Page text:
Polycarbonate in 3D Printing

Introduction to Polycarbonate

Polycarbonate (PC) is a high-performance thermoplastic known for its exceptional durability, impact resistance, and transparency. Widely used in various industries, it finds applications in the production of eyewear lenses, medical devices, automotive components, and consumer electronics. In the realm of 3D printing, polycarbonate stands out as a material that combines strength, flexibility, and heat resistance, making it ideal for both prototyping and manufacturing end-use parts.

Figure 1. The structure of PC.Figure 1. The structure of Polycarbonate.

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Properties and Benefits of Polycarbonate

Strength and Durability: Polycarbonate is renowned for its high impact resistance, which is significantly greater than that of many other 3D printing materials such as PLA (Polylactic Acid) and ABS (Acrylonitrile Butadiene Styrene). This makes it suitable for creating parts that need to withstand mechanical stress and rough handling.

Heat Resistance: Polycarbonate can endure temperatures up to 140°C without deforming, which is higher than the heat tolerance of materials like PLA and ABS. This property is particularly advantageous for applications that involve exposure to high temperatures or require sterilization.

Transparency: One of the unique features of polycarbonate is its optical clarity. While it is not as transparent as acrylic, it is sufficiently clear for many applications, including lighting covers and protective visors. This property also allows for the creation of aesthetically pleasing prototypes and models.

Flexibility: Despite its strength, polycarbonate retains a degree of flexibility, reducing the likelihood of cracking under stress. This makes it an excellent choice for parts that must endure bending and twisting without breaking.

Chemical Resistance: Polycarbonate offers good resistance to many chemicals, including oils and greases, enhancing its suitability for industrial applications where exposure to such substances is common.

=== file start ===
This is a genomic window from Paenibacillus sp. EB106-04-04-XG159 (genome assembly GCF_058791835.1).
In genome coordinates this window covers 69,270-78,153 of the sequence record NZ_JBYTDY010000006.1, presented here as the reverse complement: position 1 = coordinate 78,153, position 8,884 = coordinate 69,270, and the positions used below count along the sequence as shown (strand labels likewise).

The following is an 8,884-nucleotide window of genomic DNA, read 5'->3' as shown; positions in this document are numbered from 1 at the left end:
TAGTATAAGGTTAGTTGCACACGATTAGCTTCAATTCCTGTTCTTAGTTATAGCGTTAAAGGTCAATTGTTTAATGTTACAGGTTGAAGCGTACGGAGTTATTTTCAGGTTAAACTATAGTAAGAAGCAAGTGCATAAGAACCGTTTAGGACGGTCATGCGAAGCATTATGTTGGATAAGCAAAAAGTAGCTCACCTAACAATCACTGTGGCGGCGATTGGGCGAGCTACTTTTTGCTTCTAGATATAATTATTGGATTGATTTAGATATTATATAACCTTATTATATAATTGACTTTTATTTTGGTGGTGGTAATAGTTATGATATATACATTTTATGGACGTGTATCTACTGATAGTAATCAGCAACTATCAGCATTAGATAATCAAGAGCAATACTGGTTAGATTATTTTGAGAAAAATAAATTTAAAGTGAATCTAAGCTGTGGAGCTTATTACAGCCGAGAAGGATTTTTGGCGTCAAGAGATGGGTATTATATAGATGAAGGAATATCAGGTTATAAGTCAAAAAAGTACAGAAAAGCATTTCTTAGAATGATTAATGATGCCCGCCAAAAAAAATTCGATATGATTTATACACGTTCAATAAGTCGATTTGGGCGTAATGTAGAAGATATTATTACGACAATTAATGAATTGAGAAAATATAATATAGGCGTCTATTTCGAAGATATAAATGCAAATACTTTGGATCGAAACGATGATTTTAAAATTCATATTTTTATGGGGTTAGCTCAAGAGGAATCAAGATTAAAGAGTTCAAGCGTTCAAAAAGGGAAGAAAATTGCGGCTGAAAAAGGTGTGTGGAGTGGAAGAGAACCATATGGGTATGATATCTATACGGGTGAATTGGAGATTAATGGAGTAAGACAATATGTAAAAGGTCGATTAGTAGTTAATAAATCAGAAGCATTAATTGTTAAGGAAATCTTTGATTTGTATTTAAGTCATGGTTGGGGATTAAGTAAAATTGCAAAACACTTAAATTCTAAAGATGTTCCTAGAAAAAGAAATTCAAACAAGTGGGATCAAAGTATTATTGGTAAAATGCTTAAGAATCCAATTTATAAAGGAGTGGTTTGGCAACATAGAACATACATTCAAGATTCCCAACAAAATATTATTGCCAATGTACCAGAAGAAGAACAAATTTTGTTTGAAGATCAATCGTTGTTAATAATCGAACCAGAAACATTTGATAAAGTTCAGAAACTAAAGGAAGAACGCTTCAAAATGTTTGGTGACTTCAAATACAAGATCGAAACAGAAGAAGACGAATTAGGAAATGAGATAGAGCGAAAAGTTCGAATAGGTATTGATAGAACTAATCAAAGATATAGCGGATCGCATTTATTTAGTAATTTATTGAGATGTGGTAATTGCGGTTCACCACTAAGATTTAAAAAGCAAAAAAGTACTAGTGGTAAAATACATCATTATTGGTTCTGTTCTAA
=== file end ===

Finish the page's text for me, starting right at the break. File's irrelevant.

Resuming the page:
Challenges of Using Polycarbonate in 3D Printing

While polycarbonate has many advantages, it also presents certain challenges when used in 3D printing:

High Printing Temperature: Polycarbonate requires a high extrusion temperature, typically between 260°C and 310°C. Not all 3D printers are capable of reaching and maintaining these temperatures, which can limit its accessibility.

Warping and Adhesion Issues: Polycarbonate tends to warp during the cooling process, making bed adhesion a significant concern. To mitigate this, a heated bed with temperatures between 80°C and 120°C is recommended, along with adhesives like Kapton tape or specialized adhesives designed for polycarbonate.

Moisture Sensitivity: Polycarbonate is hygroscopic, meaning it absorbs moisture from the air. This can lead to poor print quality if the filament is not properly dried before use. Storing polycarbonate filament in a dry, airtight container with desiccants is essential to maintain its printability.

Printer Wear and Tear: Due to its high printing temperatures and abrasive nature, polycarbonate can cause wear and tear on printer components, particularly brass nozzles. Using hardened steel nozzles can help mitigate this issue.

Applications of Polycarbonate in 3D Printing

Given its impressive properties, polycarbonate is used in a variety of 3D printing applications: